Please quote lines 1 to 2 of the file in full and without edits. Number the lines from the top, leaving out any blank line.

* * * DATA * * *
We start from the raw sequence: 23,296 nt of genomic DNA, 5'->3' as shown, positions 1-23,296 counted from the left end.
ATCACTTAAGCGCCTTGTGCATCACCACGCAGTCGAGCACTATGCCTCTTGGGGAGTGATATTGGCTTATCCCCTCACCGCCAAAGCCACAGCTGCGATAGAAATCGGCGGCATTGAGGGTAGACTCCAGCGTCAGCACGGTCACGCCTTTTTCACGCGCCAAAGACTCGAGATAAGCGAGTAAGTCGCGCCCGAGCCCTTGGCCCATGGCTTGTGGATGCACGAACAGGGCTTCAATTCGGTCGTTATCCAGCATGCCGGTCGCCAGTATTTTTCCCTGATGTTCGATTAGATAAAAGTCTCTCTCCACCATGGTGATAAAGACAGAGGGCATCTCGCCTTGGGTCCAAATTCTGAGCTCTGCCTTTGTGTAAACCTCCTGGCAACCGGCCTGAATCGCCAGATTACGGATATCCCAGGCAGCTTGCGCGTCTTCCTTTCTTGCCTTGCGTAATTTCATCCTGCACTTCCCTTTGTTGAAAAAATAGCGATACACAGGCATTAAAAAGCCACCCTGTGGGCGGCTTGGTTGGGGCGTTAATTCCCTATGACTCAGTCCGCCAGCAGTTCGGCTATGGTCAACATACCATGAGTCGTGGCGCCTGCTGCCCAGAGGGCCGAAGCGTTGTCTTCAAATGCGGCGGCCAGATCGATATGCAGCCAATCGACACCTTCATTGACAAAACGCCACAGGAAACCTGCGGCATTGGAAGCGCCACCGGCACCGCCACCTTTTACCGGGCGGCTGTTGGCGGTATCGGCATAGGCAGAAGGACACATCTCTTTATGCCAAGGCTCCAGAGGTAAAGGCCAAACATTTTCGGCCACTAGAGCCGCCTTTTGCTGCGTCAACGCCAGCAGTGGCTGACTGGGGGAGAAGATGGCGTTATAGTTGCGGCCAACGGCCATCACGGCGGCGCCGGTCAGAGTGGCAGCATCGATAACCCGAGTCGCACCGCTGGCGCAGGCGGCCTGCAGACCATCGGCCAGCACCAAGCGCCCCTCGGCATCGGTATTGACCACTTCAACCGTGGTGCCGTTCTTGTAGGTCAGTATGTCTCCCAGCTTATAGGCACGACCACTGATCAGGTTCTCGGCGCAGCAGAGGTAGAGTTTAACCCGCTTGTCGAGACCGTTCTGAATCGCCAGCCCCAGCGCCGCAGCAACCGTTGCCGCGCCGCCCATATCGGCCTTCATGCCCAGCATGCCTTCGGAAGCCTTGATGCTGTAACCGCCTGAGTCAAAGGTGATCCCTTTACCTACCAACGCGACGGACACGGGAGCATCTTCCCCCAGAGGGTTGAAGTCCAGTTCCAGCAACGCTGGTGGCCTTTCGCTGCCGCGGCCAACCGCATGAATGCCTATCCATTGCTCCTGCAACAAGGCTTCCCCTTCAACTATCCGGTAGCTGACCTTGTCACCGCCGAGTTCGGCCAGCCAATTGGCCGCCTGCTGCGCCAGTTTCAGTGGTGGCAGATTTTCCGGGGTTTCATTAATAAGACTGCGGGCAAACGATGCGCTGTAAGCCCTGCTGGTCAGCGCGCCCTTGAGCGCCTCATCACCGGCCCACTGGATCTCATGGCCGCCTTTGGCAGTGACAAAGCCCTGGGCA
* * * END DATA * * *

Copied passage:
We start from the raw sequence: 23,296 nt of genomic DNA, 5'->3' as shown, positions 1-23,296 counted from the left end.
ATCACTTAAGCGCCTTGTGCATCACCACGCAGTCGAGCACTATGCCTCTTGGGGAGTGATATTGGCTTATCCCCTCACCGCCAAAGCCACAGCTGCGATAGAAATCGGCGGCATTGAGGGTAGACTCCAGCGTCAGCACGGTCACGCCTTTTTCACGCGCCAAAGACTCGAGATAAGCGAGTAAGTCGCGCCCGAGCCCTTGGCCCATGGCTTGTGGATGCACGAACAGGGCTTCAATTCGGTCGTTATCCAGCATGCCGGTCGCCAGTATTTTTCCCTGATGTTCGATTAGATAAAAGTCTCTCTCCACCATGGTGATAAAGACAGAGGGCATCTCGCCTTGGGTCCAAATTCTGAGCTCTGCCTTTGTGTAAACCTCCTGGCAACCGGCCTGAATCGCCAGATTACGGATATCCCAGGCAGCTTGCGCGTCTTCCTTTCTTGCCTTGCGTAATTTCATCCTGCACTTCCCTTTGTTGAAAAAATAGCGATACACAGGCATTAAAAAGCCACCCTGTGGGCGGCTTGGTTGGGGCGTTAATTCCCTATGACTCAGTCCGCCAGCAGTTCGGCTATGGTCAACATACCATGAGTCGTGGCGCCTGCTGCCCAGAGGGCCGAAGCGTTGTCTTCAAATGCGGCGGCCAGATCGATATGCAGCCAATCGACACCTTCATTGACAAAACGCCACAGGAAACCTGCGGCATTGGAAGCGCCACCGGCACCGCCACCTTTTACCGGGCGGCTGTTGGCGGTATCGGCATAGGCAGAAGGACACATCTCTTTATGCCAAGGCTCCAGAGGTAAAGGCCAAACATTTTCGGCCACTAGAGCCGCCTTTTGCTGCGTCAACGCCAGCAGTGGCTGACTGGGGGAGAAGATGGCGTTATAGTTGCGGCCAACGGCCATCACGGCGGCGCCGGTCAGAGTGGCAGCATCGATAACCCGAGTCGCACCGCTGGCGCAGGCGGCCTGCAGACCATCGGCCAGCACCAAGCGCCCCTCGGCATCGGTATTGACCACTTCAACCGTGGTGCCGTTCTTGTAGGTCAGTATGTCTCCCAGCTTATAGGCACGACCACTGATCAGGTTCTCGGCGCAGCAGAGGTAGAGTTTAACCCGCTTGTCGAGACCGTTCTGAATCGCCAGCCCCAGCGCCGCAGCAACCGTTGCCGCGCCGCCCATATCGGCCTTCATGCCCAGCATGCCTTCGGAAGCCTTGATGCTGTAACCGCCTGAGTCAAAGGTGATCCCTTTACCTACCAACGCGACGGACACGGGAGCATCTTCCCCCAGAGGGTTGAAGTCCAGTTCCAGCAACGCTGGTGGCCTTTCGCTGCCGCGGCCAACCGCATGAATGCCTATCCATTGCTCCTGCAACAAGGCTTCCCCTTCAACTATCCGGTAGCTGACCTTGTCACCGCCGAGTTCGGCCAGCCAATTGGCCGCCTGCTGCGCCAGTTTCAGTGGTGGCAGATTTTCCGGGGTTTCATTAATAAGACTGCGGGCAAACGATGCGCTGTAAGCCCTGCTGGTCAGCGCGCCCTTGAGCGCCTCATCACCGGCCCACTGGATCTCATGGCCGCCTTTGGCAGTGACAAAGCCCTGGGCA